After highlighting three dividend stocks with 8%-plus yields, I noticed a trend in some of the research. Commodity stocks, while providing some of the more volatile and unreliable dividends, often held the very best dividend potential.
It’s no secret to why commodity stock dividends can fluctuate. Prices of metals, crude oil and other basic materials can change wildly from quarter to quarter — and thus the revenue and profits of these companies then change in kind. It can be very disappointing to see a commodity stock slash its dividend significantly.
Of course, it also can be a windfall when that dividend yield soars because of a 20%, 50% or even 100% dividend increase.
Obviously, dividends are important these days because high-yield stocks offer a guaranteed return on your investment even as the market stays choppy. Even if shares gyrate up and down but really don’t go anywhere, the dividends from these high-yield investments can offer significant returns. If you’re looking to invest in dividend stocks as a hedge against volatility, you might want to steer clear of high-yield stocks that do not have sustainable dividends.
But if you are bullish on commodity stocks because of rampant inflation, or if you don’t mind the risk of a volatile dividend in the pursuit of bigger yields, take a look at these three commodity stocks with big yields:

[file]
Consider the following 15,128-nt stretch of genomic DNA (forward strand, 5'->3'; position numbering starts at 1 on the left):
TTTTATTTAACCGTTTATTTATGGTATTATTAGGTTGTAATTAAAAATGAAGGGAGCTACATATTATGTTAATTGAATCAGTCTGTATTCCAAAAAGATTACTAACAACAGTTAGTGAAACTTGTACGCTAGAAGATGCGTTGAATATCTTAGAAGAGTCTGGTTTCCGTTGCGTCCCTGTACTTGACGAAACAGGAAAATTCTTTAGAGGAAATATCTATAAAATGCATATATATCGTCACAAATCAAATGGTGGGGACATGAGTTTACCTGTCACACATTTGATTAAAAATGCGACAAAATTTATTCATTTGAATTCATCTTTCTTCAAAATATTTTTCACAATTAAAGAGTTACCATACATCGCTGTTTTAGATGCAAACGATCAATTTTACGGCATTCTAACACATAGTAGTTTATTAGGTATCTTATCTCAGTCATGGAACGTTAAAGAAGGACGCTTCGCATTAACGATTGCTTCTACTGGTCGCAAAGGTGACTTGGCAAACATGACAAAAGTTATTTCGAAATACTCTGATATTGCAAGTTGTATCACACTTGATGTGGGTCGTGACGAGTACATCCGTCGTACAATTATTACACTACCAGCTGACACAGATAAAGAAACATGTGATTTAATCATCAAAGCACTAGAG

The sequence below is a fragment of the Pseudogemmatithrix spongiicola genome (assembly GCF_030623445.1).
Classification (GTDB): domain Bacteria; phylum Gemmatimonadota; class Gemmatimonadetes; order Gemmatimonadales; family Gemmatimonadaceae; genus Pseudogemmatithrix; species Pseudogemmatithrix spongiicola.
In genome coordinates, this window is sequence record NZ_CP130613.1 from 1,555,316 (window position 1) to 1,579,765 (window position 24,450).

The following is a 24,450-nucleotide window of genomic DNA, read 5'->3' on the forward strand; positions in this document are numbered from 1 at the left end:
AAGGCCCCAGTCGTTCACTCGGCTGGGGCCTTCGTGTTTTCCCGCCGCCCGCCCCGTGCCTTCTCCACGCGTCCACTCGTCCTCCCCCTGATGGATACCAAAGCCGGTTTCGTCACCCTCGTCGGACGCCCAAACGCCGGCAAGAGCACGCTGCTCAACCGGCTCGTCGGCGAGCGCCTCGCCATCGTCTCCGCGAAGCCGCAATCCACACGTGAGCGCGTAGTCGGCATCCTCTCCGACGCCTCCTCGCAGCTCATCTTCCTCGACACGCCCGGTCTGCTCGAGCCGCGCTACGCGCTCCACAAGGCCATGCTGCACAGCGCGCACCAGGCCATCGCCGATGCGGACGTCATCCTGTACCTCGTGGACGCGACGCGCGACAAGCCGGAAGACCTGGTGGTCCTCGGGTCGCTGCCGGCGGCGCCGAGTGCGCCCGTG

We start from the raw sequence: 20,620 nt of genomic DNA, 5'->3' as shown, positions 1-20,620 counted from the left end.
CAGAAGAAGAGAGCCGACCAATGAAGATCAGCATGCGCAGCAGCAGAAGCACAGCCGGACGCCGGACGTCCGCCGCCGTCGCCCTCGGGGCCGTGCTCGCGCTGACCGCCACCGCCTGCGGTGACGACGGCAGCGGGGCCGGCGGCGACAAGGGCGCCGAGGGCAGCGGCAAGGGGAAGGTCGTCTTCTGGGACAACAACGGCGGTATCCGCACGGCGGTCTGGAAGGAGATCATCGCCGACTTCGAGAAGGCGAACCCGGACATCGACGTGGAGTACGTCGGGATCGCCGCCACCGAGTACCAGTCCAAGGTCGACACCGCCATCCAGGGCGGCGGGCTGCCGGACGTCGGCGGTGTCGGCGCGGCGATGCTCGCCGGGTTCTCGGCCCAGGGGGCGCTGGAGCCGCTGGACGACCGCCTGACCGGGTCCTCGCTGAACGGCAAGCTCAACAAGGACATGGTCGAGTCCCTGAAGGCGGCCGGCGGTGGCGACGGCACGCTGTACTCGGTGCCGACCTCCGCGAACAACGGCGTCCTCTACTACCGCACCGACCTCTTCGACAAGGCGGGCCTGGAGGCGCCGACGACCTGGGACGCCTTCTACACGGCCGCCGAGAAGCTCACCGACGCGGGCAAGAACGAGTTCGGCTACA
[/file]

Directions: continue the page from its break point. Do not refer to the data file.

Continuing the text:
Based on its last dividend payment of 70 cents per share, Southern Copper Corporation (NYSE:SCCO) has an impressive dividend yield of 7.9%. Of course, SCCO represents the volatile dividend history of so many commodity stocks — with payouts of less than five cents per share during the depths of the downturn just two short years ago.
However, an in-depth look at Southern Copper’s dividend history shows that the worst days are behind this company on that front. Payouts continue to be robust, and the past four dividends in particular show an impressive income stream.
As for the stock itself, as a copper giant it obviously is at the whims of this base metal and its price performance. But while copper took a dive in the middle of 2011, the long-term trend remains strongly upward. Even after rolling back from its highs, copper once again is approaching the $4 mark — up about four times over since its 2008 lows.
Revenue and earnings have been creeping up in kind during the past few years and the most recent quarters. Southern Copper has posted seven straight quarters of both year-over-year revenue growth and year-over-year earnings growth. Earnings per share have grown from $1.09 in fiscal 2009 to $1.83 in fiscal 2010 to a projection of as much as $2.80 this year, according to Thomson/First Call estimates. Revenue has surged from $3.7 billion in 2009 to $5.1 billion in 2010 to a projection of over $6.9 billion this year.
See a trend?
While SCCO indeed pays a volatile dividend, and while shares have been slammed 35% year-to-date, this pick could be a bargain buy as copper prices continue to stay strong. If and when the industrial recovery occurs, expect this pick to soar.